Currently, removal of graffiti from stone monuments is a particularly challenging task. Lasers, being highly controllable and precise tools with minimal chemical waste, offer a key solution in this respect and a significant amount of research has been dedicated to this subject. Studies related to the laser cleaning of carbonate stones (such as limestone and marble) reported the extraction of the graffiti layer, although minimal damage to the substrate can be also detected. Recently, research efforts have been focused on the cleaning of granite, which is a complex stone due to its grained and polymineralic texture. Tests involving different wavelengths indicated that the effectiveness of the cleaning procedure is highly dependent on two components: The composition of the binding medium of the graffiti and the fissure system of the granite. In that direction, the aim of this paper is to investigate and to compare the cleaning effectiveness of two wavelengths emitted from a nanosecond (ns) Q-Switched Nd:YAG laser system (IR at 1064 nm and UV at 355 nm), as well as their simultaneous application at different energy density ratios FIR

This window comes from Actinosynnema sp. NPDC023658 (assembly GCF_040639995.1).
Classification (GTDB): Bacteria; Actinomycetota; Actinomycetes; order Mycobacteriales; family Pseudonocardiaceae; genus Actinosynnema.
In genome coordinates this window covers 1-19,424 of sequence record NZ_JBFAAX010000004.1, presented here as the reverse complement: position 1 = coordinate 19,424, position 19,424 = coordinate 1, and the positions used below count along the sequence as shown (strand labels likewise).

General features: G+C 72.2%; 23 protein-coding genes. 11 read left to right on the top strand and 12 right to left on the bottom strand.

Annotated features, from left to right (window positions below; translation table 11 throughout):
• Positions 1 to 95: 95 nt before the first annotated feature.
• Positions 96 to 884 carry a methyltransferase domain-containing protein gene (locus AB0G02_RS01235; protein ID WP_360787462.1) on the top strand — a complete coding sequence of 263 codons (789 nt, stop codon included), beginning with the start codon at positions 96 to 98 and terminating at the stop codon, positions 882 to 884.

. The effectiveness of this combined methodology has been shown in several other cases; i.e., for the removal of pollution crusts from carbonate stones (marble). For this study, three different in composition graffiti paints (blue, black, and silver) were applied on a fine-grained granite originating from the NW Iberian Peninsula. Prior to the irradiation tests, the damage thresholds of the granite, as well as the extraction thresholds of the graffiti, were determined. Then, several tests involving a variety of parameters (fluence value, number of pulses, etc.) were performed and the most satisfactory irradiation conditions from each individual wavelength as well as their combination were compared, based on graffiti extraction level and any damage induced on the granite forming minerals. The analytical techniques used for the evaluation were stereomicroscopy, color measurements in CIELAB and CIELCH color spaces, Fourier transform infrared spectroscopy (FTIR), scanning electron microscopy with energy dispersive X-ray spectroscopy (SEM-EDS) and confocal microscopy. The experiments indicated the superiority of the combined laser cleaning regarding blue and black graffiti extraction.
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